Dr. French then explained that he would also be working with several first-year students, or “wedges” today. This must be his favorite joke: First and second years are wedges, because these are the simplest implements known to man, and require pressure to make them work. Third and fourth years are cretins, since they know nothing useful. (I forget his complimentary name for interns; after that it improves.) The first time he told us, and the first time he explained it to the first years, I cringed, because he was so matter-of-fact. But by the end of the day, it had become a term of endearment between us. Because he proceeded to discuss “wind [lungs: atelectasis, pneumonia], water [urinary obstruction, UTI], wound [infection], walking [DVT>>PE], and wonder drugs [drug reaction, especially to antibiotics],” the classical causes of fever and complications in a post-op patient, in order to prove to our satisfaction that we were indeed cretins. He did this by pimping around the table, till the student in question was reduced to helpless stares, and then proceeding to the next in line. Since we all invariably, on the first day of the rotation, blundered within a very few questions, he pointed out every few minutes that we were cretins, all the while laughing uproariously, so we couldn’t be insulted (since we didn’t know anything), and all laughed too. I especially didn’t mind, since I luckily knew the answers to the questions I got (atelectasis, patient not breathing fully because of abdominal pain, don’t take an xray, get them to cough).

Dr. French also has a vast store of anecdotes from his days as a student and resident, under the direction of some greatly revered names in medical education. The stories were generally derogatory to medical students. He thus accomplished several things: to tell funny stories, to impress on us the rigor of his own training, to put down students in an indirect fashion, to make us all appreciate the relative gentleness of his own method, and also to teach some important surgical axioms. ( His preceptor’s approach included swearing at everyone so much that it took Dr. French three years to realize that one instrument was named “the Babcock,” not “the @#$% Babcock.”) My admiration for Dr. French was sealed when he explained that, in his opinion, contrary to the surgery chairman, the point of the surgery rotation is to teach students to do procedures, not just for them to study about when surgery needs to be done. Exactly what I’m hoping for.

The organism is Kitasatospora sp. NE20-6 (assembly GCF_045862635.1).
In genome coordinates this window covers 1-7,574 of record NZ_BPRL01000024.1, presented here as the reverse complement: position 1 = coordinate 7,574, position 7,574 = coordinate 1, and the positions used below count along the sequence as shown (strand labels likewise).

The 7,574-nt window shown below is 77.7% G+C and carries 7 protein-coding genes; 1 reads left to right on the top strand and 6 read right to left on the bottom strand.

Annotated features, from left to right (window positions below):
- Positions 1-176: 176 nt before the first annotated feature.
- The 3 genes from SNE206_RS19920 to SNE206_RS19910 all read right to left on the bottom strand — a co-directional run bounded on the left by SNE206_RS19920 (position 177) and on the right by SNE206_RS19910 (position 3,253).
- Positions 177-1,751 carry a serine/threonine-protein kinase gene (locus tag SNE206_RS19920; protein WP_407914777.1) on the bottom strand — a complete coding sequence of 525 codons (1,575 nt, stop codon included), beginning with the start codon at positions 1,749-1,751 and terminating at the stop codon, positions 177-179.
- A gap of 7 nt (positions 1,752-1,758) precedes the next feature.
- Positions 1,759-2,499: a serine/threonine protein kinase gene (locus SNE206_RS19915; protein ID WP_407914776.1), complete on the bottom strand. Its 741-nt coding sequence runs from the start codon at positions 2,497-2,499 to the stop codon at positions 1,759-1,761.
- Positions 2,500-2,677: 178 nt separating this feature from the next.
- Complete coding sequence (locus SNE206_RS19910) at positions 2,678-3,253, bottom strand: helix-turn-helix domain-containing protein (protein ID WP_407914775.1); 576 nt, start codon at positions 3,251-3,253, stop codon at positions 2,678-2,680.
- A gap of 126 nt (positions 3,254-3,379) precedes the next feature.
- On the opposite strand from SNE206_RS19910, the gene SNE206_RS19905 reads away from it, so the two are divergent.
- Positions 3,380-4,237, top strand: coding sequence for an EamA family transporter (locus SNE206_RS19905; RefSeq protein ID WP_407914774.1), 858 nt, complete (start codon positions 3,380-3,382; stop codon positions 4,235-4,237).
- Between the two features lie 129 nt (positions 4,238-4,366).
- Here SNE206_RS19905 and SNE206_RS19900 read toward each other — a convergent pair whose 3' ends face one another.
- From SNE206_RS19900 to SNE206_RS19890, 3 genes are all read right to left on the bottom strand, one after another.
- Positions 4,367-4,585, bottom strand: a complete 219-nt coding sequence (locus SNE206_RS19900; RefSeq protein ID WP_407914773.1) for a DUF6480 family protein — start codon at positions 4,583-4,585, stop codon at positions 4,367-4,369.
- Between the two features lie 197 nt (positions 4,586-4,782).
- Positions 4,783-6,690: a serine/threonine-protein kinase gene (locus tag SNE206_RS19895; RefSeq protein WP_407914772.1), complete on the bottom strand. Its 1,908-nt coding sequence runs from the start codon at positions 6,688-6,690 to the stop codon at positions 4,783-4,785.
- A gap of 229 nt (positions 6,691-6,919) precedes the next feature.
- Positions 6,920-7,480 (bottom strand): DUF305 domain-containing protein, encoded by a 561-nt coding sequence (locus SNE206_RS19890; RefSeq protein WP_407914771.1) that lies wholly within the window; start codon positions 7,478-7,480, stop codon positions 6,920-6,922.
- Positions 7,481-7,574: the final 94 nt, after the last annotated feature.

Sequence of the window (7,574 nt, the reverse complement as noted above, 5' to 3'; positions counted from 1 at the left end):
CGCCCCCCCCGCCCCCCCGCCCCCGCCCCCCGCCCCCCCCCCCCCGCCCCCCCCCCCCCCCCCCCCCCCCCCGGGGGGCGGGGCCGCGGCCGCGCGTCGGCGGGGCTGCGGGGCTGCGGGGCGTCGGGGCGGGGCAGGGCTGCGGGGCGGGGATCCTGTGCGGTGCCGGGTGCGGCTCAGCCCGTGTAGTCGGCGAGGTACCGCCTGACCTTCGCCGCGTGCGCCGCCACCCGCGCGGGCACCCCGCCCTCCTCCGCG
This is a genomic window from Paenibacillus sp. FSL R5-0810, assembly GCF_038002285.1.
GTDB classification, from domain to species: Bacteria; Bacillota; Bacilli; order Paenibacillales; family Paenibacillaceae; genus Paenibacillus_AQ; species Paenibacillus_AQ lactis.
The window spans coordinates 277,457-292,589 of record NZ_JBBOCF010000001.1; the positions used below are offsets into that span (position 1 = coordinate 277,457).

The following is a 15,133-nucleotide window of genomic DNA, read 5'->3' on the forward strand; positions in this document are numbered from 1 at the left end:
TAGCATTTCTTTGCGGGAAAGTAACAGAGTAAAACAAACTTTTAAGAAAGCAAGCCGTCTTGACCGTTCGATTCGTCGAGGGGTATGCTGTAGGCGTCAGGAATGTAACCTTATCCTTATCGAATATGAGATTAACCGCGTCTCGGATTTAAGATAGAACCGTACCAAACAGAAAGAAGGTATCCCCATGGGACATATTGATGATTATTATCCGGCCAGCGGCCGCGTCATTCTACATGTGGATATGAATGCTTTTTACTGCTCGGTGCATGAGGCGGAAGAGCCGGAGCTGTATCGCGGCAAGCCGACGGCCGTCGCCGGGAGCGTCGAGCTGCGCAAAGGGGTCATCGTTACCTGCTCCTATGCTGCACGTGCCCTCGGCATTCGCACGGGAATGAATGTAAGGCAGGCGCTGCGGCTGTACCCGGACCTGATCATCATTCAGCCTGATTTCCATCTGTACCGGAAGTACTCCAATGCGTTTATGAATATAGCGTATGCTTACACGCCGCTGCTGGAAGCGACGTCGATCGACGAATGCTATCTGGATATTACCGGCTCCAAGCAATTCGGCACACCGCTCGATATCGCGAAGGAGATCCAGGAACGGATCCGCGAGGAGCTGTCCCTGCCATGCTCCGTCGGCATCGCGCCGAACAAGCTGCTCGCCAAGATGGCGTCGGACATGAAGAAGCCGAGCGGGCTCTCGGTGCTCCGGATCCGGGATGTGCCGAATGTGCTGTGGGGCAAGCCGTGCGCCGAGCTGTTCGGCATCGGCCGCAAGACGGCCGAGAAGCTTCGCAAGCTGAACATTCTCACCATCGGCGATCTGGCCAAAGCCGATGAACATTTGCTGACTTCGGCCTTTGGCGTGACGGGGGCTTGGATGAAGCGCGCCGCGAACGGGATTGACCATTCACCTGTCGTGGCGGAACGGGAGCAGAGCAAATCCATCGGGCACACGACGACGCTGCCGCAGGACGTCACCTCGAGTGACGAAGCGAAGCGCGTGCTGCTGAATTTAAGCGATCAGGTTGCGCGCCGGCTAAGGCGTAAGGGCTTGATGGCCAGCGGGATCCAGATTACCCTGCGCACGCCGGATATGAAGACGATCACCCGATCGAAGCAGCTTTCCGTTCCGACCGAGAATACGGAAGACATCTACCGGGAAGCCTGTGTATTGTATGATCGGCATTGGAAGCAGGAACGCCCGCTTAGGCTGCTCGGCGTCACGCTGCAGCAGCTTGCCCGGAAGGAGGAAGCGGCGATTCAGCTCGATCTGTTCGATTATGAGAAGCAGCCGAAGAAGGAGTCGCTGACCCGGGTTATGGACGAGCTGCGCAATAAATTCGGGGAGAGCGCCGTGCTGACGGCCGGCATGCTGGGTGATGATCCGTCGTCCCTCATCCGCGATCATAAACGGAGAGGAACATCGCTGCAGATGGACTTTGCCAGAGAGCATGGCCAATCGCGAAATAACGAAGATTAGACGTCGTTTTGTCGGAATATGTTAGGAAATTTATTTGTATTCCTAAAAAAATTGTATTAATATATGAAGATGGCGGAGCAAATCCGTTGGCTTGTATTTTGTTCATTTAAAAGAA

I drew the first week on night shift trauma team. I am thrilled to pieces, in spite of having been carefully warned to stay at the back of the room, and make sure all the important people get gowned before I do; and in spite of a sinking feeling that, with my luck, absolutely nothing big will happen any night for the next week, or any day for the week after, when I’m on day shift. But the student pagers get the general warning when the helicopter is going out to pick up a case, and the warning when they’re five minutes away, with very brief particulars about the patient. That feels so important, like I might actually need to know. I’m also thrilled that we were given cards to fill out on learning to do many small procedures: blood draws, NG tubes, catheterizations, etc. We were advised that the phlebotomists have been warned to let us help with these things. If nothing else works my way on this rotation, I will learn how to draw blood and start ivs. In all the stories – and even many places today – this is the job of the medical students; and the interns are supposed to be able to succeed, if the regular nurses can’t. Finally, I will get to do one of the procedures I always thought students in hospitals did.